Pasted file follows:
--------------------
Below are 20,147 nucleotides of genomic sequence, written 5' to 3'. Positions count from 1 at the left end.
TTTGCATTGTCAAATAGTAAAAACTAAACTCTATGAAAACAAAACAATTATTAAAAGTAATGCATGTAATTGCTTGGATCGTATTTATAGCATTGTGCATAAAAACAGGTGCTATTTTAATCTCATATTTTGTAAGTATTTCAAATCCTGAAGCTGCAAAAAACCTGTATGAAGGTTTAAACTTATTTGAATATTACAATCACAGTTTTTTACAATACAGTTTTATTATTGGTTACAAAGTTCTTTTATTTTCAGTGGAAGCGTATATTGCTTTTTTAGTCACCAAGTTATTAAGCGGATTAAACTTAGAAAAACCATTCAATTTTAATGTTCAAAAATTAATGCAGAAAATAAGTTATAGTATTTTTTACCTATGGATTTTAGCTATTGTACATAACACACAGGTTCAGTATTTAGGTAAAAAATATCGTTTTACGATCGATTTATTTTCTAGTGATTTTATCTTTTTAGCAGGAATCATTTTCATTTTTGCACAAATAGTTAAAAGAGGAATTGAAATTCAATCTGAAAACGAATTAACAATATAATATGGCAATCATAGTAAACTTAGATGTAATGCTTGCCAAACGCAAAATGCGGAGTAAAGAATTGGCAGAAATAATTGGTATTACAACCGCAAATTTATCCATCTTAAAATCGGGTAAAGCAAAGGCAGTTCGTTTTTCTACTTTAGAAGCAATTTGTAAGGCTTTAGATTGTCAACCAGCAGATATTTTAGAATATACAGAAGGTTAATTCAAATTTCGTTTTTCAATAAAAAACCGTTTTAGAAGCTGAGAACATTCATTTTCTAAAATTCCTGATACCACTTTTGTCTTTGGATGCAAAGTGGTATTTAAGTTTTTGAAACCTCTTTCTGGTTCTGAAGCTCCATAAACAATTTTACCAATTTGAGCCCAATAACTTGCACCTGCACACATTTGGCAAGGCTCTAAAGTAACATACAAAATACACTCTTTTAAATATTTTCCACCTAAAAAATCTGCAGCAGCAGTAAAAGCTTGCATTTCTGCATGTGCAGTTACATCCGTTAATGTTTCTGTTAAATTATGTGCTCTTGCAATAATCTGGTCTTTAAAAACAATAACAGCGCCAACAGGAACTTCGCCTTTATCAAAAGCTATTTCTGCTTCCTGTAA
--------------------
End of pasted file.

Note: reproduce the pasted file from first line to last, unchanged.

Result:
Below are 20,147 nucleotides of genomic sequence, written 5' to 3'. Positions count from 1 at the left end.
TTTGCATTGTCAAATAGTAAAAACTAAACTCTATGAAAACAAAACAATTATTAAAAGTAATGCATGTAATTGCTTGGATCGTATTTATAGCATTGTGCATAAAAACAGGTGCTATTTTAATCTCATATTTTGTAAGTATTTCAAATCCTGAAGCTGCAAAAAACCTGTATGAAGGTTTAAACTTATTTGAATATTACAATCACAGTTTTTTACAATACAGTTTTATTATTGGTTACAAAGTTCTTTTATTTTCAGTGGAAGCGTATATTGCTTTTTTAGTCACCAAGTTATTAAGCGGATTAAACTTAGAAAAACCATTCAATTTTAATGTTCAAAAATTAATGCAGAAAATAAGTTATAGTATTTTTTACCTATGGATTTTAGCTATTGTACATAACACACAGGTTCAGTATTTAGGTAAAAAATATCGTTTTACGATCGATTTATTTTCTAGTGATTTTATCTTTTTAGCAGGAATCATTTTCATTTTTGCACAAATAGTTAAAAGAGGAATTGAAATTCAATCTGAAAACGAATTAACAATATAATATGGCAATCATAGTAAACTTAGATGTAATGCTTGCCAAACGCAAAATGCGGAGTAAAGAATTGGCAGAAATAATTGGTATTACAACCGCAAATTTATCCATCTTAAAATCGGGTAAAGCAAAGGCAGTTCGTTTTTCTACTTTAGAAGCAATTTGTAAGGCTTTAGATTGTCAACCAGCAGATATTTTAGAATATACAGAAGGTTAATTCAAATTTCGTTTTTCAATAAAAAACCGTTTTAGAAGCTGAGAACATTCATTTTCTAAAATTCCTGATACCACTTTTGTCTTTGGATGCAAAGTGGTATTTAAGTTTTTGAAACCTCTTTCTGGTTCTGAAGCTCCATAAACAATTTTACCAATTTGAGCCCAATAACTTGCACCTGCACACATTTGGCAAGGCTCTAAAGTAACATACAAAATACACTCTTTTAAATATTTTCCACCTAAAAAATCTGCAGCAGCAGTAAAAGCTTGCATTTCTGCATGTGCAGTTACATCCGTTAATGTTTCTGTTAAATTATGTGCTCTTGCAATAATCTGGTCTTTAAAAACAATAACAGCGCCAACAGGAACTTCGCCTTTATCAAAAGCTATTTCTGCTTCCTGTAA